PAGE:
Can-Do attitude at Southland schools

Central Southland College head girl Kendra Wadsworth and head boy Alex Dykes with some of the cans collected to go to Let's Link Winton food bank.

An initiative led by Central Southland College's head boy has involved the whole community in helping to fight poverty in the area.

Central Southland College head boy Alex Dykes organised a tinned food collection last week for the Let's Link Winton food bank. The Can-Do project was initiated as a way to support people in the community, but was also a catalyst to get the conversation going among young people about community service, helping others and acknowledging that there were people in Central Southland who needed a hand from time to time.

Alex said the idea came about after hearing that the Let's Link Winton food bank was struggling and looking to the community for support. Rather than having a mufti day with a gold coin donation, it was decided that a donation of canned goods would be more acceptable. 

"Our community food bank is certainly well used, and it appears the need is growing. By this time last year six parcels were handed out, but this year that number has increased to 21."

From Central Southland College alone more than 600 cans were donated, with a value above $2000, Alex said. 

Alex also reached out to primary schools in the area to get involved, and schools, including Winton, Limehills, Hillside, St Thomas Aquinas, Heddon Bush, Lochiel and Winton Kindergarten, all donated for the cause. The donations from the surrounding schools brought the total number of cans to around 1000.

Anyone could end up in need of a food parcel whether they'd been laid off work or other circumstances arose, he said.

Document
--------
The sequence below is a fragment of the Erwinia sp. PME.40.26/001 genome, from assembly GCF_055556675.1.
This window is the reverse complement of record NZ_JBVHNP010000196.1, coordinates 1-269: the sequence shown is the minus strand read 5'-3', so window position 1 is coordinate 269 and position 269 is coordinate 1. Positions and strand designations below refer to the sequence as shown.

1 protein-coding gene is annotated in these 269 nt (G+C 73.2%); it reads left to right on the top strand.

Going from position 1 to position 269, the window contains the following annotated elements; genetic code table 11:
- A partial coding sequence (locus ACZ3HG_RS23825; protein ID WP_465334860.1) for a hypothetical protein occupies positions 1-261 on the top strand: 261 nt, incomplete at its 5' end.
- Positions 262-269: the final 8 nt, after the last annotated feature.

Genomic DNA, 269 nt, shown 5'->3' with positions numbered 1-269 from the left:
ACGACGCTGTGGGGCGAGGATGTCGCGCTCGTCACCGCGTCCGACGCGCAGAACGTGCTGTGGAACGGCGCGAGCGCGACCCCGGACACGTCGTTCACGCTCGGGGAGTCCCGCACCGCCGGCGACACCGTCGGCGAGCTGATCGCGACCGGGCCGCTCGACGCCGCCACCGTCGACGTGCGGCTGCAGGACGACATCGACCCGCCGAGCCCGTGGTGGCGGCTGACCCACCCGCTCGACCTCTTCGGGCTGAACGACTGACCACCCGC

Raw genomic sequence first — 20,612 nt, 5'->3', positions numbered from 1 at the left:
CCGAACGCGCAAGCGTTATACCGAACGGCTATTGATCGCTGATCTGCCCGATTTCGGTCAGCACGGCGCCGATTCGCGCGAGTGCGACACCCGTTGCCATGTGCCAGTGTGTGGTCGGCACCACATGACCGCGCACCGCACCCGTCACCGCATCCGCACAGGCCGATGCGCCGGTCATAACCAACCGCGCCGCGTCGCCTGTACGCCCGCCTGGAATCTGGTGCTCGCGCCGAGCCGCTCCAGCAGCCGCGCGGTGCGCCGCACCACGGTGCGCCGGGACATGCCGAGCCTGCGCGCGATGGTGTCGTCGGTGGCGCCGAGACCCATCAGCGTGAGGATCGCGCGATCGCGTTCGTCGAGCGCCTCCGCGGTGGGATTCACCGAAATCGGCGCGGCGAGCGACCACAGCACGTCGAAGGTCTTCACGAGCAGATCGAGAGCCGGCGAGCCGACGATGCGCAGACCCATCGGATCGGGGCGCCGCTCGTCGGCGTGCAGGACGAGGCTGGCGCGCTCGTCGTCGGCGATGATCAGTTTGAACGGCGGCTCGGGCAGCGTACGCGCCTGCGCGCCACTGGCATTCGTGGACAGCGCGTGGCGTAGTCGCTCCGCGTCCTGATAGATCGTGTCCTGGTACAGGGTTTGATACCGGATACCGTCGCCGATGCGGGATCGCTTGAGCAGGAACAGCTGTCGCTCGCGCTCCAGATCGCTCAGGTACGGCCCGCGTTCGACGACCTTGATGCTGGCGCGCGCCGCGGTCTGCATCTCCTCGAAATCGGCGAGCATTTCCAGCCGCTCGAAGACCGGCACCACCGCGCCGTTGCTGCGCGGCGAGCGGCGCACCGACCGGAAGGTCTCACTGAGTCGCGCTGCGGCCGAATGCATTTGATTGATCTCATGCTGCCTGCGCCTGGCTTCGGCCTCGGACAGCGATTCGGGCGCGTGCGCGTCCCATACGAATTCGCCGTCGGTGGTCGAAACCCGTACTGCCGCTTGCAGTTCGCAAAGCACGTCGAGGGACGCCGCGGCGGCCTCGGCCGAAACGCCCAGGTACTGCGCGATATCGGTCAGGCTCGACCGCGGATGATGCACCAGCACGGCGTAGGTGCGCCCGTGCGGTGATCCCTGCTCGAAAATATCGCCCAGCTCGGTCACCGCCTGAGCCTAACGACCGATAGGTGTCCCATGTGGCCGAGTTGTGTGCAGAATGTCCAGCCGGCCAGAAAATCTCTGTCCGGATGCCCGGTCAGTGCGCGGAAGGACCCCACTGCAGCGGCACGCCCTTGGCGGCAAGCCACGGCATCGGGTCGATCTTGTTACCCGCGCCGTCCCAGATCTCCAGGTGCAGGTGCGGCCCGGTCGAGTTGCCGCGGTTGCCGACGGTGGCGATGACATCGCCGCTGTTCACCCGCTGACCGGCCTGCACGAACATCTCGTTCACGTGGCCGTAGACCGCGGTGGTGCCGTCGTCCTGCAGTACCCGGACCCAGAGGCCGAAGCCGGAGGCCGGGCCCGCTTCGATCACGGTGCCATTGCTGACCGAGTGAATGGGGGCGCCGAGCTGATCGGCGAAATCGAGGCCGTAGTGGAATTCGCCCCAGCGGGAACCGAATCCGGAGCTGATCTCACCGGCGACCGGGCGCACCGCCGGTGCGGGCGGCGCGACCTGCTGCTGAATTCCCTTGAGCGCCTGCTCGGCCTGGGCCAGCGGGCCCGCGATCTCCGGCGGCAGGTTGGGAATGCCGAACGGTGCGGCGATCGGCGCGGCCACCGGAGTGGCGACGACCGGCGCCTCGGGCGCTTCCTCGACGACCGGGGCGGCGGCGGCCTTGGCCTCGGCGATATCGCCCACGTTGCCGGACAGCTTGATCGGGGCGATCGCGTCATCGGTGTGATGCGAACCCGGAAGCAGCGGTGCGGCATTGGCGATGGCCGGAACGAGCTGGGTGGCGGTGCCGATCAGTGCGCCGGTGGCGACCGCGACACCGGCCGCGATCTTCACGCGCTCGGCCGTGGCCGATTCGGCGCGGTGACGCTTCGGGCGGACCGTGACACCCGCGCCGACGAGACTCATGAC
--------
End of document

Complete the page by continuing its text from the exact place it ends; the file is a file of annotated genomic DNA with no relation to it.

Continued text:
Alex said he was blown away by the support the Can-Do initiative had received and was pleased with the quantity donated, with members of the Central Southland community even donating four legs of lamb. 

"We always have really good turnouts with mufti day, each of these (cans) is one person who decided to give back to the community. It's humbling." 

Alex said it was great just to be able to take the pressure off and help where they could. 

Nationally, 100,000 children are living in severe poverty, with core basics being sacrificed as 40% of Kiwi families experience food insecurity.

Salvation Army head of welfare services Major Pam Waugh said in the past calendar year 60% of families requesting help with the basics were new to the organisation — an average of 336 new families every week.

"These are people who have never before used our services, and part of the 120,000 New Zealanders we already help every year."

Major Waugh said in 40% of families in poverty in New Zealand, at least one person was in full-time employment.

"The trouble is we're not always confronted with this poverty. Families may not look hungry but 40% of Kiwi families skip meals or cut back on food because they can't afford enough for the week."


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